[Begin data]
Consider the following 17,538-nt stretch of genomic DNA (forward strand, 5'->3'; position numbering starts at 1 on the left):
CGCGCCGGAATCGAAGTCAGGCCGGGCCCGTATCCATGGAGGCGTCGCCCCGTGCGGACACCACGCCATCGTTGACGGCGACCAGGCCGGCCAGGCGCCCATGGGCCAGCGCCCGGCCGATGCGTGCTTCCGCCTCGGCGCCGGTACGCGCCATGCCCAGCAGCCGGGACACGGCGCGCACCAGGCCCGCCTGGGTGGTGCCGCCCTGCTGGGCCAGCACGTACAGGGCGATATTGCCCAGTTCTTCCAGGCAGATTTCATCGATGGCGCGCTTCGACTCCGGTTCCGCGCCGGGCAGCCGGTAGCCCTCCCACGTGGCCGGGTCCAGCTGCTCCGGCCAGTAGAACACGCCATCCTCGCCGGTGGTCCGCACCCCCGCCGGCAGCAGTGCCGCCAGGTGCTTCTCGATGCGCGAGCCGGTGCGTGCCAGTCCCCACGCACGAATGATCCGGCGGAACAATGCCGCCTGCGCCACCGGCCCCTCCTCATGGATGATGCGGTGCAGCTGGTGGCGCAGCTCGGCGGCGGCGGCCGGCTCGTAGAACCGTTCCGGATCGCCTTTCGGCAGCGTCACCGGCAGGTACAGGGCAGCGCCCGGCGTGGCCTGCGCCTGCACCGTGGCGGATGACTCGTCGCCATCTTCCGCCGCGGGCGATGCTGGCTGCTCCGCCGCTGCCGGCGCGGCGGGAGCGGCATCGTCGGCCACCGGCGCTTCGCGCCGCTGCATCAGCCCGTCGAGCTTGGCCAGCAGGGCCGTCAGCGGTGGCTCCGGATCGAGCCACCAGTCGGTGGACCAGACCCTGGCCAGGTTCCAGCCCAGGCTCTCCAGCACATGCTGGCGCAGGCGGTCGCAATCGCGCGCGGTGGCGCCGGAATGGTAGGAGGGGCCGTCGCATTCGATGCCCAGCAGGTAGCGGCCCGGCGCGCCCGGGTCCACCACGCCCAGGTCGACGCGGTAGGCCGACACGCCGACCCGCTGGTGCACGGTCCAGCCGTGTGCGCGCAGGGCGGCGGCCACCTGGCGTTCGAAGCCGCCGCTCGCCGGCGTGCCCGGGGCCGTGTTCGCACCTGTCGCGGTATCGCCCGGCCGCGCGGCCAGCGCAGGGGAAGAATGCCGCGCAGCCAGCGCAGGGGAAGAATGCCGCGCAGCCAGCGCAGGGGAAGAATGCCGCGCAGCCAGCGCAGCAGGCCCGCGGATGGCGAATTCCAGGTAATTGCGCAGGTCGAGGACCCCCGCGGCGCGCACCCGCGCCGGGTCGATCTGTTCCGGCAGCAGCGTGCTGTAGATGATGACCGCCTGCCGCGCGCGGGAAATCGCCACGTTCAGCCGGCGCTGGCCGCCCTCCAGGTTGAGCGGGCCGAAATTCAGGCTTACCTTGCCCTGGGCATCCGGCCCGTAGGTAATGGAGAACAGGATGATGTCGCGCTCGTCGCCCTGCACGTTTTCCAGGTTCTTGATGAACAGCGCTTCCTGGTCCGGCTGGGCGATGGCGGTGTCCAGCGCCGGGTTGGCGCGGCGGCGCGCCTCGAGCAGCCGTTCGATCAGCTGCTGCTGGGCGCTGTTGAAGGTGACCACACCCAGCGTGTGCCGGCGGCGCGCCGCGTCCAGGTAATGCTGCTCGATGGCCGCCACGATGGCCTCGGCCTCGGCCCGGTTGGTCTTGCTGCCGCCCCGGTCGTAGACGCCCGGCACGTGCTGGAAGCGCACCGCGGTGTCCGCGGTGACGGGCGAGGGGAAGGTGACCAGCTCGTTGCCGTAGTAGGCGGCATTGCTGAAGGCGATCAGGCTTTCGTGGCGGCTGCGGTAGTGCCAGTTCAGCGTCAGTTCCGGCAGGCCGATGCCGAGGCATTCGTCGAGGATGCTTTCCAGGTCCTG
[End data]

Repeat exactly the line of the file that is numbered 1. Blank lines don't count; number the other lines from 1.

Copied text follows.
Consider the following 17,538-nt stretch of genomic DNA (forward strand, 5'->3'; position numbering starts at 1 on the left):